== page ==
10.08.2018 20:10, Daniel Wang пишет:
>> Alternatively, you actually can issue daemon reload during the
> boot process
> 
> Suppose I use a systemd service (say foo.service) to do this, is it a
> supported/recommended practice to do a daemon reload as part of a unit's
> activation (i.e., through its ExecStart)?

From practical experience - there is slow but constant stream of bug
fixes related to daemon-reload. It is supposed to be transparent, but it
*is* losing parts of systemd state.

So my personal opinion - daemon-reload is suitable for one-off task in
mostly static controlled environment (like updating in-memory unit
definition after editing on-disk file after initial boot was completed),
but using it during high volume activity like system boot increases
chances of misbehavior. Problems caused by daemon-reload are rather hard
to diagnose and reproduce (as they are highly dynamic - you need to hit
the right bug in the right moment).

Nor do I think that daemon-reload was ever even designed for such use cases.

> I want my new units to block default.target. Is it safe to issue a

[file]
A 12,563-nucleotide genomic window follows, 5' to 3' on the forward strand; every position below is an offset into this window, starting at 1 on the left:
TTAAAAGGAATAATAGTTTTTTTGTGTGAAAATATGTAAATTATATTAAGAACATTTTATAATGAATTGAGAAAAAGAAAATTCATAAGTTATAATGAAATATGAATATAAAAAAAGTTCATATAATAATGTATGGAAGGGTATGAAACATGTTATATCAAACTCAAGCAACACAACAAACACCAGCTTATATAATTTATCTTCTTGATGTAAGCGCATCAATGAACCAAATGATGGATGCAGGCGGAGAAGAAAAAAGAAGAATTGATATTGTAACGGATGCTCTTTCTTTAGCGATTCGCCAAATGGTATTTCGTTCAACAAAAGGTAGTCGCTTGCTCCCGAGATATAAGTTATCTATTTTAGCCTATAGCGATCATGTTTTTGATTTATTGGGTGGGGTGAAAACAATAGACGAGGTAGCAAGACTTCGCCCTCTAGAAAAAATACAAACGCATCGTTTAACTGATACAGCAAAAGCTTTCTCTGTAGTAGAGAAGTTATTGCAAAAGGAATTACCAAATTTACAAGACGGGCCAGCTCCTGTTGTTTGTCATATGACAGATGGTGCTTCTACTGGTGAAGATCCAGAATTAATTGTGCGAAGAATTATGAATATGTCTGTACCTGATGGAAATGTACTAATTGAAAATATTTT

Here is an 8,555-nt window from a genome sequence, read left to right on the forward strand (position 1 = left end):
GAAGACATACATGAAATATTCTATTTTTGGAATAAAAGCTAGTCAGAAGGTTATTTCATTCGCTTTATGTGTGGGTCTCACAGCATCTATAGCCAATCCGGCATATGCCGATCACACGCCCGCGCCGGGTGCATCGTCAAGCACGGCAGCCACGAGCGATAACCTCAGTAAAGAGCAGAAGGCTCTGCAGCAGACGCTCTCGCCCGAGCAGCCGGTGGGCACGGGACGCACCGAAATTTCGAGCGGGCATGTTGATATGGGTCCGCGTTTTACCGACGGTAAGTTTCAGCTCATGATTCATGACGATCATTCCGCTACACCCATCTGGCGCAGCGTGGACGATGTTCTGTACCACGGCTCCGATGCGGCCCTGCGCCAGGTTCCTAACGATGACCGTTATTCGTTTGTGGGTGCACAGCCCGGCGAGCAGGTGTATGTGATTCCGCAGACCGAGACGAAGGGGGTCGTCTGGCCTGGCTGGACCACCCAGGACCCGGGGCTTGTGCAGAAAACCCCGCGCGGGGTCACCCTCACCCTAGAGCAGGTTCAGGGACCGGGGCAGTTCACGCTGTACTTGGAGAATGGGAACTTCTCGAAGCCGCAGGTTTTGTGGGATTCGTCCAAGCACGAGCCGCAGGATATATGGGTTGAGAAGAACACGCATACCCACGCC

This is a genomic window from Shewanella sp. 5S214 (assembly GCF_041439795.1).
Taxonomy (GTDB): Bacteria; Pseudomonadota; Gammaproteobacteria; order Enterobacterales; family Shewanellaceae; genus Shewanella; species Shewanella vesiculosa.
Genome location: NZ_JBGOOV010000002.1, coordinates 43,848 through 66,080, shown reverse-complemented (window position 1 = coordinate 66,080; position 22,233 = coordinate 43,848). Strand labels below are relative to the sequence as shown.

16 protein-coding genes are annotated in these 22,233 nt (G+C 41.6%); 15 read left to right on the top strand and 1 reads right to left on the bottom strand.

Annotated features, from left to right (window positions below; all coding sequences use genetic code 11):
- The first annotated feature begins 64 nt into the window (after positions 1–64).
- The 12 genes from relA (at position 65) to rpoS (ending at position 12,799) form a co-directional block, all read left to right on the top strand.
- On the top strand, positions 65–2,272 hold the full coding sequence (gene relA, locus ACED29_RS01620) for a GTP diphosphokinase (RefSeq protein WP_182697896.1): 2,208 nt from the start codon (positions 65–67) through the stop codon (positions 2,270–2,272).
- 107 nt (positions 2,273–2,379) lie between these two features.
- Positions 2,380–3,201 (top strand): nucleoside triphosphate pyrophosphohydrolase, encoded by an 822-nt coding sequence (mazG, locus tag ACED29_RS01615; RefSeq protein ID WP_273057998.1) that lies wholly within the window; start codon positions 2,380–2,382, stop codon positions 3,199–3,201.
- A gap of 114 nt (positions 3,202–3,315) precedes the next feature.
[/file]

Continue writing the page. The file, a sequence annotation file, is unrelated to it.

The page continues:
> `systemctl start default.target` with foo.service' ExecStart or
> ExecStartPost?
> 

Yes, it is used in real life. This is big hammer that must be used
because systemd is too inflexible to support dynamic changes after (or
even during) initial boot.

> 
> On Fri, Aug 10, 2018 at 3:30 AM Lennart Poettering <lenn...@poettering.net>
> wrote:
> 
>> On Do, 09.08.18 10:20, Daniel Wang (wonder...@google.com) wrote:
>>
>>> Hi,
>>>
>>> I want to append to systemd's unit search path a directory on my OEM
>>> partition, which is mounted  by a .mount unit, at /usr/share/. I will be
>>> putting unit files in that partition, some of which I want to run before
>>> default.target. Is it possible to do so without a systemctl
>>> daemon-reload?
>>
>> /usr/share appears like a surprising place for this…
>>
>> In general, in systemd the assumption is that unit files are available
>> during earliest boot, so that the initial transaction can be
>> calculated with all units taken into account. Hence a relatively clean
>> solution might be to mount your partition already in the initrd, so
>> that systemd sees it in place already.
>>
>> Alternatively, you actually can issue daemon reload during the boot
>> process, but you'd have to enqueue the new units appearing explicitly,
>> i.e. trigger a second transaction because what isn't there won't be
>> considered in the initial one.
>>
>> Lennart
>>
>> --
>> Lennart Poettering, Red Hat
>>
> 
> 
> 
> 
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